Kashmiri journalist Asif Sultan arrested and charged under draconian Public Safety Act

34-year-old Asif was first arrested from Srinagar’s Batamaloo on August 27, 2018, accused of “harboring militancy” in Kashmir. He has now again been picked up under the draconian Public Safety Act (PSA)

April 11, 2022 by Peoples Dispatch
Kashmiri journalist arrest
Hajra Banu, mother of Kashmiri journalist Asif Sultan, shows a picture of her son on a mobile phone. (Photo: Kamran Yousuf)

After nearly four year in prison, Kashmiri journalist Asif Sultan was released from Srinagar’s Central Jail on April 5 after special judge Manjeet Singh Manhas of the National Investigation (NIA) court granted him bail. He has now again been arrested by officers of a police unit called Counter Intelligence Kashmir under the draconian Public Safety Act (PSA). He will be shifted to the Kot Bhalwal Jail in Jammu, as per the police statement.

34-year-old Asif was first arrested from Srinagar’s Batamaloo on August 27, 2018, accused of “harboring militancy” in Kashmir. His daughter was just three-months-old at the time.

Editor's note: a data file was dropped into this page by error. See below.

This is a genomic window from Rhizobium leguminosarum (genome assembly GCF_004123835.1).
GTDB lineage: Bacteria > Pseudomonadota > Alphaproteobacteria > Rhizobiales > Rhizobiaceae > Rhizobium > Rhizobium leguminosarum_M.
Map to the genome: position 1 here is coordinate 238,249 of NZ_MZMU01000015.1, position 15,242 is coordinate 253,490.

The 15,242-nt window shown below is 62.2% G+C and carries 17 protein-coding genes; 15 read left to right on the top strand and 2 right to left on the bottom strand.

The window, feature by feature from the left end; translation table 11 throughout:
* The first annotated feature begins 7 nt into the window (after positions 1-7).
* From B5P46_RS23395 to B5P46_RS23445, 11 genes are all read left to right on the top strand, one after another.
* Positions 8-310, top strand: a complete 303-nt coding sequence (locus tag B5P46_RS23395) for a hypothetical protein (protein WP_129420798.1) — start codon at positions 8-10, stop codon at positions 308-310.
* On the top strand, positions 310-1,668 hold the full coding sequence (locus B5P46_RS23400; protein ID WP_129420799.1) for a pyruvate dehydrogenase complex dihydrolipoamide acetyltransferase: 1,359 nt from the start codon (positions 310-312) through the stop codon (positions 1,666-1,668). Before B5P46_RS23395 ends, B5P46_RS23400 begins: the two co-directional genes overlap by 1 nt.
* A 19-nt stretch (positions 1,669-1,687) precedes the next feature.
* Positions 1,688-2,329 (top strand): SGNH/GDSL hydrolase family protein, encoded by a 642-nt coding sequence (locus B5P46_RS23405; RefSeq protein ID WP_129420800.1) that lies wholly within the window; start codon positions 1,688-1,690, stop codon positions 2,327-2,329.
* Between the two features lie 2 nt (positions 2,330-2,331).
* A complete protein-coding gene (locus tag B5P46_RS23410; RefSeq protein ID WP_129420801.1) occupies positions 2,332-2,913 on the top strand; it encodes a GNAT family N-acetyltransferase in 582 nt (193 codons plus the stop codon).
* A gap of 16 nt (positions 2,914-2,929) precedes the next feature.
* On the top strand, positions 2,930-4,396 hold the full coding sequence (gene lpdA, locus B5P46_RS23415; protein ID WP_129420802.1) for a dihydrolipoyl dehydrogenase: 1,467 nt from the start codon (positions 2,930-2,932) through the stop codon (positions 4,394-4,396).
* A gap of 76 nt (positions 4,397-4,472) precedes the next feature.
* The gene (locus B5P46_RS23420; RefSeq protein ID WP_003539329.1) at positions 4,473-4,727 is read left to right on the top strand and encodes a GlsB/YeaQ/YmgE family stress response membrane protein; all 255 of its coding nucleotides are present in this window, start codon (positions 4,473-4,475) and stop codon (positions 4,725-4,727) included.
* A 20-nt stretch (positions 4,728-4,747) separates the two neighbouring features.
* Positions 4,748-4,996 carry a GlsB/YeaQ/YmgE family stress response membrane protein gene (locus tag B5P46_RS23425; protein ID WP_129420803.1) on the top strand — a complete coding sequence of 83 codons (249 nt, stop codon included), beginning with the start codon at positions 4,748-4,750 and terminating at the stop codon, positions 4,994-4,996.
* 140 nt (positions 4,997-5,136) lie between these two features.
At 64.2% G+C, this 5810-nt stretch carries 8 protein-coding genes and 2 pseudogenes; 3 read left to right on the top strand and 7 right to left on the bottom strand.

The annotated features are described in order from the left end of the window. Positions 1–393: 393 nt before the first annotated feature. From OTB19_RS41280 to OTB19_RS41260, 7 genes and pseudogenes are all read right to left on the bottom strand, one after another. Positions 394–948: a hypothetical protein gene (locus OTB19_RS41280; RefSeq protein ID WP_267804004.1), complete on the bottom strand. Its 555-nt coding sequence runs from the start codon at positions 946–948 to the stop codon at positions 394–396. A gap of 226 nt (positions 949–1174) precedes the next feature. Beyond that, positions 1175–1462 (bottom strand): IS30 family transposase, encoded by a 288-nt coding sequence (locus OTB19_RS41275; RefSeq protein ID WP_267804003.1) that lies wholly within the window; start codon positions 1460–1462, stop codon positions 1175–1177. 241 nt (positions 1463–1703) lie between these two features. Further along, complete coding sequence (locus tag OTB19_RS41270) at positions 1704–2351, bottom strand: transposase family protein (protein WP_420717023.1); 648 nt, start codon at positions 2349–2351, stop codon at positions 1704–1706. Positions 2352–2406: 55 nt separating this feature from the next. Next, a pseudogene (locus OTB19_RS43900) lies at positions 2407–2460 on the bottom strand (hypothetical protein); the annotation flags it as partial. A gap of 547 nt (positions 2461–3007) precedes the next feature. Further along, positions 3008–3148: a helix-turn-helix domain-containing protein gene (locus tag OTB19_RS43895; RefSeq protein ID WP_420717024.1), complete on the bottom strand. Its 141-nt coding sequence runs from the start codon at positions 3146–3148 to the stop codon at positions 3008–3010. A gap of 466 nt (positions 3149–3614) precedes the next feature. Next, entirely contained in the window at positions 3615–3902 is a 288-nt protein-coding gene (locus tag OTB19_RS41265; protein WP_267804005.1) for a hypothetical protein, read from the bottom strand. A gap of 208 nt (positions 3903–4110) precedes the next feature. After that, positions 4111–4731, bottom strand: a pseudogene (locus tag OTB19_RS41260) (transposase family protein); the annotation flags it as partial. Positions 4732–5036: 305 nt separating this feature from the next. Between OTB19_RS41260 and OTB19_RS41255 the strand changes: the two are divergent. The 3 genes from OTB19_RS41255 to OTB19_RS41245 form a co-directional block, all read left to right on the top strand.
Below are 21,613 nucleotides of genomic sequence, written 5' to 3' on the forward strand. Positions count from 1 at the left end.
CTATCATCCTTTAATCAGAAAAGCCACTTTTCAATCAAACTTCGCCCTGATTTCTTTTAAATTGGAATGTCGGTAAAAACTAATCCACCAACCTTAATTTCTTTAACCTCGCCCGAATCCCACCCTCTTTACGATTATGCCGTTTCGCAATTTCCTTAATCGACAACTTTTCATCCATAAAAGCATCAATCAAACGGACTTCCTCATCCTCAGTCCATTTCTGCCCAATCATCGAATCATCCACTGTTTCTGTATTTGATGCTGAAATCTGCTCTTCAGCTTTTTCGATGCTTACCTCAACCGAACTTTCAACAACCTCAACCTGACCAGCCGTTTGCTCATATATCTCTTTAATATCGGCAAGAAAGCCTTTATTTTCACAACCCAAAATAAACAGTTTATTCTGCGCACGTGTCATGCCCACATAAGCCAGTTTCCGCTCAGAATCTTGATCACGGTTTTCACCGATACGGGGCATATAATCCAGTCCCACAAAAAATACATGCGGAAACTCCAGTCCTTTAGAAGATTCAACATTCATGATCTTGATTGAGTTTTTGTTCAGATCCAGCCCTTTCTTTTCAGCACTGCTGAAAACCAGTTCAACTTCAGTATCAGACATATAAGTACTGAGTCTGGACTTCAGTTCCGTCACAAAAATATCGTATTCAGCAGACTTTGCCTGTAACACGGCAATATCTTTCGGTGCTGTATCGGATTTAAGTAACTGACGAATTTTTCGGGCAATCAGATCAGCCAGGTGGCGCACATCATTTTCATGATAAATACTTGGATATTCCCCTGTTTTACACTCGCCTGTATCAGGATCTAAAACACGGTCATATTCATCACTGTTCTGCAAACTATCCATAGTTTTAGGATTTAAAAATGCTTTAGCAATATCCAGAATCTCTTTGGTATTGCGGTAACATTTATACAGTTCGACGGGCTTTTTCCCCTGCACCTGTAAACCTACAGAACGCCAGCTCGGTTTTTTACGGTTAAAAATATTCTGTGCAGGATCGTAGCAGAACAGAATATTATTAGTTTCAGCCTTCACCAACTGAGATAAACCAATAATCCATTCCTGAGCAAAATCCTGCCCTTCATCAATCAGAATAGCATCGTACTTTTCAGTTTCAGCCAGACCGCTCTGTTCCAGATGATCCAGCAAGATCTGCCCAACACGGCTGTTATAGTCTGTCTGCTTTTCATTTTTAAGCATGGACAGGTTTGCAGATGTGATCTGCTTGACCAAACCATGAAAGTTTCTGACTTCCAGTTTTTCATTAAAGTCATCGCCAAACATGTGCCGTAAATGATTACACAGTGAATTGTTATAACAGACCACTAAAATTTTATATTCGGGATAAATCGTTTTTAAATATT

While working as the assistant editor of the Srinagar-based magazine Kashmir Narrator, Sultan had written a detailed profile on militant commander Burhan Wani in July 2018. The 4,000-word article (read here) argued that the slain militant had become more dangerous for the Indian authorities in his grave in southern Kashmir than when he was alive. He was subsequently branded as a promoter of terrorism and anti-Indian narrative in the region.   

Several international rights organizations including the Committee to Protect Journalists have rejected the accusations leveled against him. According to media advocacy groups, Sultan was doing a “public service and not a criminal act” through his investigative writings on political conflict in Kashmir. 

The police confiscated electronic gadgets from Sultan’s residence and sent them for forensic analysis. The findings of the analysis have not been made public. Sultan’s lawyer Adil Abdullah said that the charges against him such as “attempt to murder” and “voluntarily causing grievous hurt by dangerous weapons” are “out of the place” and “purely fabricated”.

In August 2019, Sultan was awarded the John Aubuchon Press Freedom Award in Washington DC. His case has emerged in a number of lists compiled by media groups showing media persons facing the threat of persecution.

“My son had no militant connections at all. He was arrested for the job he was doing. We demand his release, Asif has now spent more than 1300 days in prison,” Asif’s father Mohammad Sultan said.